Navy benefited from a poor punt early in the third quarter, taking over at the Delaware 36. Quarterback Bill Byrne hit three straight passes as the Midshipmen drove to the two in seven plays, then McCallum swept left end for a touchdown that made it 13-9.

McCallum fumbled the ball through the end zone, but the head linesman ruled he had crossed the goal line before losing possession. Byrne then passed to McCallum for an apparent two-point conversion, which was nullified by a holding penalty. Booker deflected Byrne's pass on the second effort.

It was not until the teams moved upfield for the kickoff that Raymond realized Navy had scored a touchdown.

"I didn't know it was a TD," Raymond said. "It wasn't on the board and I didn't see them signal. I thought we'd stopped them. They were going for two points and I have to call the defense and I didn't know what was happening."

For the rest of the game, Delaware was well aware of what Navy was doing. When Booker tipped a pass by Byrne at the Delaware 33, safety Eric Hammack intercepted.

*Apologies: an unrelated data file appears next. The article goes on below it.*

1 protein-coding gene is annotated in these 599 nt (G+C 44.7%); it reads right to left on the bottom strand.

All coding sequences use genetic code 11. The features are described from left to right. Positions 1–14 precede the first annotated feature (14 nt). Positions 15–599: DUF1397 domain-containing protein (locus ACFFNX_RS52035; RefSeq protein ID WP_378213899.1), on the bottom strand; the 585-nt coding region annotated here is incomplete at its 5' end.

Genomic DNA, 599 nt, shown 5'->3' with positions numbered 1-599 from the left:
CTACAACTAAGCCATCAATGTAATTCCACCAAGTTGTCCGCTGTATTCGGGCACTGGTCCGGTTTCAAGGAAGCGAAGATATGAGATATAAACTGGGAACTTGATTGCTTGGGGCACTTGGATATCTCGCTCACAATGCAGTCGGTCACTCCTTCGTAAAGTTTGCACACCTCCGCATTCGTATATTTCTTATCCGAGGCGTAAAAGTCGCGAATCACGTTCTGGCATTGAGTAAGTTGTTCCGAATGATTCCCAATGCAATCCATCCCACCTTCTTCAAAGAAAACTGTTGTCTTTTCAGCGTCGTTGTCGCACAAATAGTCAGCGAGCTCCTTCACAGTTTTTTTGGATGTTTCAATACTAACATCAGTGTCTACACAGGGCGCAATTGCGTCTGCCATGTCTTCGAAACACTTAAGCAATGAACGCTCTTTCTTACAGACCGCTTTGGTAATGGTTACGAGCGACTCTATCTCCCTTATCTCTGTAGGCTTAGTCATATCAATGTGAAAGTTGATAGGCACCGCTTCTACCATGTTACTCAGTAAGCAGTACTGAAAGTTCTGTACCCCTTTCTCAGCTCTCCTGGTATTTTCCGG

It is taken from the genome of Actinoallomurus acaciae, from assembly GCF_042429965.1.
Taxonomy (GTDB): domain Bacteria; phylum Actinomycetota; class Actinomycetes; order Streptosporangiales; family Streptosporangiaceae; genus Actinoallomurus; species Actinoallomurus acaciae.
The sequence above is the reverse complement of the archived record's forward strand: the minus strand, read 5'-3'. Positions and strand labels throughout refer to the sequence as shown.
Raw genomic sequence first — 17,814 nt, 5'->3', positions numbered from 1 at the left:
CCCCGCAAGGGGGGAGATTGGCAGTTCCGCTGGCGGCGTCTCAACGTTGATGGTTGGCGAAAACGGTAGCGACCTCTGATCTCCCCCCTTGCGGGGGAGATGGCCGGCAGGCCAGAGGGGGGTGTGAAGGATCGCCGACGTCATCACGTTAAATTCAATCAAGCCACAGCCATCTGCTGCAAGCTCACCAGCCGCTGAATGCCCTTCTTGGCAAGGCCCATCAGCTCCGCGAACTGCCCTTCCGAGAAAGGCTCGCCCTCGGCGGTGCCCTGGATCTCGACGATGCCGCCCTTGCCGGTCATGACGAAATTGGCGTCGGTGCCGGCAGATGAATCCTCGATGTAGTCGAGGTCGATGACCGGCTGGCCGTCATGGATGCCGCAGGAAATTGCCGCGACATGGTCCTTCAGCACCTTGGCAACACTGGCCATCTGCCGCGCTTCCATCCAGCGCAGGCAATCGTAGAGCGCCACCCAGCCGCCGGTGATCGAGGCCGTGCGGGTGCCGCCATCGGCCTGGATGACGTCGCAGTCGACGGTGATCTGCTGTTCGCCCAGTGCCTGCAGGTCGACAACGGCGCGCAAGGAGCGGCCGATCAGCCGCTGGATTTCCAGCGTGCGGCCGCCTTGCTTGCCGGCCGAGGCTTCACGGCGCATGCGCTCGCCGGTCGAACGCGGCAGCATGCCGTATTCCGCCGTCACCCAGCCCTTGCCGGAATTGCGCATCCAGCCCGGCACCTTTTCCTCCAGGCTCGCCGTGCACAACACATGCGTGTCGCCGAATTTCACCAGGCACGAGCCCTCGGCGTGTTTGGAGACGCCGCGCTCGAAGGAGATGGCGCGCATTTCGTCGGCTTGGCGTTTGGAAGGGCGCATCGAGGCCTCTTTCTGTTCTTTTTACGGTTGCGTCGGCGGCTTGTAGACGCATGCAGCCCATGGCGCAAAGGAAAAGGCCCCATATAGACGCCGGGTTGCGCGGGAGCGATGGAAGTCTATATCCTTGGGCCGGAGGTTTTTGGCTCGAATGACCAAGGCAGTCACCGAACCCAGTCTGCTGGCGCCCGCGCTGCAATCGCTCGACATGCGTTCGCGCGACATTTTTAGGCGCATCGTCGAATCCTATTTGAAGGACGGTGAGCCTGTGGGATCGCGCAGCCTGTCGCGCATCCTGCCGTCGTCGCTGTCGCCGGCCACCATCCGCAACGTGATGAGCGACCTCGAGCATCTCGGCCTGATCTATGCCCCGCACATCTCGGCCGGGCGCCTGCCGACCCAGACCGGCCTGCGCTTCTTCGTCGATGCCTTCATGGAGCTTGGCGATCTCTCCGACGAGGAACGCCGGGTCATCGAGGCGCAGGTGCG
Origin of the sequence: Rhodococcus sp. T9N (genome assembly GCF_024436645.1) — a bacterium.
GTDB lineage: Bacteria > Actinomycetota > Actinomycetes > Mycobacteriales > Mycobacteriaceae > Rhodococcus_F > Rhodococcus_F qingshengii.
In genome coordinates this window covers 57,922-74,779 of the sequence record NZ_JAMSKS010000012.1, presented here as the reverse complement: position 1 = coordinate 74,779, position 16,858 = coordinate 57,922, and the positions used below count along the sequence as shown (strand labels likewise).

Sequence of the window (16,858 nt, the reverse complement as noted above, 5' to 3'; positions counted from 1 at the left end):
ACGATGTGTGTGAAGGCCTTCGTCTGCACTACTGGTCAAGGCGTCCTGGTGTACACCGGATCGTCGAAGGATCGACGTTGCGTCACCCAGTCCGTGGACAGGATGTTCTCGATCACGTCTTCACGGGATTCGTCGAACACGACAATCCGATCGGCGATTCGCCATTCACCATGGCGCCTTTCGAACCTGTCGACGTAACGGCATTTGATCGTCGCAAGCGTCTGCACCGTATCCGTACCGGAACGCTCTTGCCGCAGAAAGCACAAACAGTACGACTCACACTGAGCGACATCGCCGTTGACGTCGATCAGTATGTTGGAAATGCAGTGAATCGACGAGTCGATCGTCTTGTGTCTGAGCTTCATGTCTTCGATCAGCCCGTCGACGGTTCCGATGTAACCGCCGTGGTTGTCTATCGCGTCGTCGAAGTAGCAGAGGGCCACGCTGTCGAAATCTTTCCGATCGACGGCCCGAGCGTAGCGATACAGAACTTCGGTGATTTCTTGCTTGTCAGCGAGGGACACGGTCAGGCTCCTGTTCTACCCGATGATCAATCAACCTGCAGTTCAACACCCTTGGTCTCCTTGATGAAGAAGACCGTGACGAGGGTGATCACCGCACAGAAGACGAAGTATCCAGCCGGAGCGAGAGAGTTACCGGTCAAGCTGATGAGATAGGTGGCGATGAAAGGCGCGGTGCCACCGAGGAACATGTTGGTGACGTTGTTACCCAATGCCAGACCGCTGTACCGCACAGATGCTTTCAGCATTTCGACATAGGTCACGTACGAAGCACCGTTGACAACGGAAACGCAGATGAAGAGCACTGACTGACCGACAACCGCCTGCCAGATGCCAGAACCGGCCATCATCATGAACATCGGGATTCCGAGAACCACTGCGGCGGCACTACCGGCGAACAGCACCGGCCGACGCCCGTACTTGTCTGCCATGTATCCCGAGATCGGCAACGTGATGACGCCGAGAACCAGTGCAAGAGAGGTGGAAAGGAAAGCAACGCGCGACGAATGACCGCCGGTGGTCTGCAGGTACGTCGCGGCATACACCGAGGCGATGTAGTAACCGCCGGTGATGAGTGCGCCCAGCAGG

The Blue Hens covered the 67 yards in 10 plays, with Gannon completing three straight passes and scoring the decisive touchdown on a third-down keeper from the three. As in the earlier drive, he ran for the only other necessary third-down conversion.

An interception by safety Tyrone Jones halted Navy's next possession and ended Byrne's work for the day.

Bob Misch took over and moved the Midshipmen from their eight to the 39, where a clipping penalty forced a punt. Navy got one more chance and Misch led a drive from the 13 to the Delaware 35, before Delaware cornerback Phil Atwell wrestled a pass away from flanker Mike Ray with 2:26 remaining.

Delaware reeled off three first downs to run out the clock, even connecting on another of Gannon's effective but dangerous shovel passes.

"We knew if we fell on the ball, it would give them another opportunity," Gannon said. "We were confident that we could move the ball. Nobody expected us to win this game but ourselves. We believe in ourselves. We're a good football team."